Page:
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Smart-looking Nigerian troops march into Damboa on either side of an Otokar Cobra APC
Nigerian troops undertake confidence-building patrols after the insurgents were cleared out of Damboa
Nigerian troops atop an unfamiliar armoured vehicle(surely not a MOWAG APC) move into Damboa with a M56-2 105mm artillery system in tow
Nigerian troops in a TATA truck enter Damboa with a M56-2 howitzer trailing
Nigerian soldiers clustered around a M56-2 105mm artllery piece at Damboa.
PHOTO CREDIT: DEFENCE HEADQUARTERS (NIGERIA)
22 August, 2014
By Bassey Inyang
The Chief of Army Staff (COAS) Lt. Gen. Kenneth Minimah has stated that the Nigerian Army will soon be reorganised to enable it effectively carry out the task of protecting the territorial integrity of the nation. Minimah said the reorganisation has become very necessary because the Nigerian Army intends to stop at nothing in ridding the nation of terrorists and their activities.
Minimah stated this Friday in Calabar during his familiarization visit to army formations and units under the 82 Division, Nigerian Army, Enugu.
Addressing men and officers of the 13 Brigade Nigerian Army in
Calabar, Cross River State, Minimah said,“The army is ready to defeat terrorism and insurgency in the country. “First and foremost, we will reorganise the army,renew our doctrine and then do our training with the new equipment we have”, he said.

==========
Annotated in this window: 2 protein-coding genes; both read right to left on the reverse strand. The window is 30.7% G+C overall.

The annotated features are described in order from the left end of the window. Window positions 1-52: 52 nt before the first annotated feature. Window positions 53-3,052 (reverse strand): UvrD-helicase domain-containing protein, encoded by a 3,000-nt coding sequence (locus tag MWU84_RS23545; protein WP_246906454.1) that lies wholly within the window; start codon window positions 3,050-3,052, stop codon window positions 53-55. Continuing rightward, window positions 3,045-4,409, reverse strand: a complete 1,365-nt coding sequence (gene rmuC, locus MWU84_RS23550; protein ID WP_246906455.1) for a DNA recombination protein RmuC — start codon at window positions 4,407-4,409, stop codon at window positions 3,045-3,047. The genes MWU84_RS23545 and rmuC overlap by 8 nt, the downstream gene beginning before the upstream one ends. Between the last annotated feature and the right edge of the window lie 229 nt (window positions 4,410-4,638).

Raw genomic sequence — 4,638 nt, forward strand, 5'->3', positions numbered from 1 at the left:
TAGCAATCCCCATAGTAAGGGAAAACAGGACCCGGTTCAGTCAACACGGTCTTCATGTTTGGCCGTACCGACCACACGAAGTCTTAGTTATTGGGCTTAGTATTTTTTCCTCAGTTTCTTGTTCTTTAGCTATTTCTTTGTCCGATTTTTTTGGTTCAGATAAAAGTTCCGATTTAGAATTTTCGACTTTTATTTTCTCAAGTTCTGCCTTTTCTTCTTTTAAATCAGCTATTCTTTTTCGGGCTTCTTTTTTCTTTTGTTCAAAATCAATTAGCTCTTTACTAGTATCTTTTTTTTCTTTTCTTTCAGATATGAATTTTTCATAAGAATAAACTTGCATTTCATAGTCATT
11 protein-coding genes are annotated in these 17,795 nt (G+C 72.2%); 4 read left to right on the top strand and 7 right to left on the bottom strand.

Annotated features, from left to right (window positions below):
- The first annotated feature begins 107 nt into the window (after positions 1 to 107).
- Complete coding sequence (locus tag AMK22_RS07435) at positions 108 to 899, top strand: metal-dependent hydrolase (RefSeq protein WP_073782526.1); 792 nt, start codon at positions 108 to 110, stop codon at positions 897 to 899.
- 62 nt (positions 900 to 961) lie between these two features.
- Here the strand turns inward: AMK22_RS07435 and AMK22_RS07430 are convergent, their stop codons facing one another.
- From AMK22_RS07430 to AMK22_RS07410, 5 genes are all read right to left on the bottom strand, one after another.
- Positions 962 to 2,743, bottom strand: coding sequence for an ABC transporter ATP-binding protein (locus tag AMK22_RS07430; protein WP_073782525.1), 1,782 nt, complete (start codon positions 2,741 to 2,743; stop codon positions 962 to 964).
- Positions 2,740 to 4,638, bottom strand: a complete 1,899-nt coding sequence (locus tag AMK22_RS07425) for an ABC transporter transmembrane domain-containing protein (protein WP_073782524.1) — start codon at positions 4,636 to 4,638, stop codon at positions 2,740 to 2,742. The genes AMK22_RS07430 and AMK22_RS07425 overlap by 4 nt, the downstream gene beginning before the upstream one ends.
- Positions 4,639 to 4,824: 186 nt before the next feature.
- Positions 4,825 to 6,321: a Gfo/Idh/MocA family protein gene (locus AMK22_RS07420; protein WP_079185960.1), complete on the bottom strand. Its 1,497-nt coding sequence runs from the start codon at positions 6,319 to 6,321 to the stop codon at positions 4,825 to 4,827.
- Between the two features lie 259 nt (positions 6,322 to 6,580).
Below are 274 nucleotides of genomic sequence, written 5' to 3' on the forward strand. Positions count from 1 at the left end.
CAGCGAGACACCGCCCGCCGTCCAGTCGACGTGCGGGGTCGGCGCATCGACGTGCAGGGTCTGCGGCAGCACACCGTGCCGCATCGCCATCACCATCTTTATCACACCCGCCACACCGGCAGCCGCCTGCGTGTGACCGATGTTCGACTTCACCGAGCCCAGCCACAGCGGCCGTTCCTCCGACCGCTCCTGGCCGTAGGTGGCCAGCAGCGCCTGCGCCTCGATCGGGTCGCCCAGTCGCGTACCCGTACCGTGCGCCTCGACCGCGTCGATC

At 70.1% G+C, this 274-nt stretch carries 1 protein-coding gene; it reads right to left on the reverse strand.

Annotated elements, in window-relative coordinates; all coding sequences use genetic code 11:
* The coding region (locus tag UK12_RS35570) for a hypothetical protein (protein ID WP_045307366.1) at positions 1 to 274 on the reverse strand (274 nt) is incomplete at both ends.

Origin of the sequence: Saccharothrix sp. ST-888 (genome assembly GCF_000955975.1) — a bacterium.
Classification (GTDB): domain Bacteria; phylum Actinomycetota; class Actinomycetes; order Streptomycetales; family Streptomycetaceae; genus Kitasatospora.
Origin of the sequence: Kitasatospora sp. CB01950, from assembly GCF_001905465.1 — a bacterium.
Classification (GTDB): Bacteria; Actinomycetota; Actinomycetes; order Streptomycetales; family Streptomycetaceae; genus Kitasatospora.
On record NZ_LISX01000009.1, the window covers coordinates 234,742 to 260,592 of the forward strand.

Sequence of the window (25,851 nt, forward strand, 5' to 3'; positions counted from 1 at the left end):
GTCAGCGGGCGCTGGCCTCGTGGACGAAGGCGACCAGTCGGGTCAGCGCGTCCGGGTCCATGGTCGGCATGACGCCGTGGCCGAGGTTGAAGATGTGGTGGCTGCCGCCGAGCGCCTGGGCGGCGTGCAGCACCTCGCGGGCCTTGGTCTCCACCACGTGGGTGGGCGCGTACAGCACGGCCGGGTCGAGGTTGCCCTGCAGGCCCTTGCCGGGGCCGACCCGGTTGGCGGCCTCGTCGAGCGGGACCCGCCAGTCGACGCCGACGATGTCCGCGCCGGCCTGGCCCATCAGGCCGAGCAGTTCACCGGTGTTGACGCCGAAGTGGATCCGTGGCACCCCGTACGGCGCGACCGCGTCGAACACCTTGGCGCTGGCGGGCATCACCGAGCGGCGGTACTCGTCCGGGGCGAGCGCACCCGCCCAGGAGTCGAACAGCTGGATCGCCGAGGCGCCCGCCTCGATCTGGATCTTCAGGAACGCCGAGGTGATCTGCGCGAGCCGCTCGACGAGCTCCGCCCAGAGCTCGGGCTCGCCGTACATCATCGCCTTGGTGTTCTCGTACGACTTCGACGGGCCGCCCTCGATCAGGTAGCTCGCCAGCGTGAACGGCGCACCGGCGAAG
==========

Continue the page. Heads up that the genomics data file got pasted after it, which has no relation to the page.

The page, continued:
AN ARRAY OF FOUR CONTRACTOR-MANAGED, EX-CHINESE 26 METRE ‘LAUNCH 80′ PATROL CRAFT OF THE NIGERIAN NAVY PHOTOGRAPHED AT PORT HARCOURT (WORLD EXCLUSIVE PHOTO)
These patrol craft belong to a series which were in Hong Kong Marine Police service until 2011 and were known as the “LAUNCH 80 series”. That means they are almost certainly 80ft long (about 26 metres) the Nigerian maritime security contractor which acquired them is known as OCEAN MARINE SERVICES. A minimum of FOUR of these ex-Chinese assets were acquired and I believe those to be as follows
Well, these are useful acquisitions to the extent that they are 26m patrol craft. It might interest you to know that the OCEA FPB 72 Mk.IIs of the NN are 24 metre assets while the Shaldag Mk.II Fast Patrol Craft are 25 metre platforms.
Given the fact that there might be ten more available units where this LAUNCH 80 patrol craft came from and bearing in mind the warming Sino-Nigerian naval ties, the NN could ask the Chinese Govt for the transfer of all ten EDAs. It might not cost us US$50,000 apiece to have each unit refurbished. That way, the NN can close out the requirement for this category of platforms until 2025 and thus be able to pursue higher aspirations namely, new and used corvettes and frigates.
This May 2013 photograph was shot at the OMS Jetty at NNS Pathfinder and was most graciously made available to me by the CEO of a leading global consultancy (arguably the numero uno in their field) with interests in maritime security and trade and who follows this blog.
A Cameroonian military convoy led by a Chinese-built Type 07A IFV on the move in the terror-afflicted Far North region.
JOURNAL OF TURKISH WEEKLY
19 August, 2014
At least 11 young Cameroonians who had been captured by Nigeria’s Boko Haram militant group managed to escape their captors and return home, a security source said Tuesday.
The former hostages, aged between seven and 15 years old, had been kidnapped by the militant group during a cross-border attack on Cameroon’s northern town of Kolofata late last month, the source said. The kidnapped youths were able to escape their captors and return home earlier this week, the source added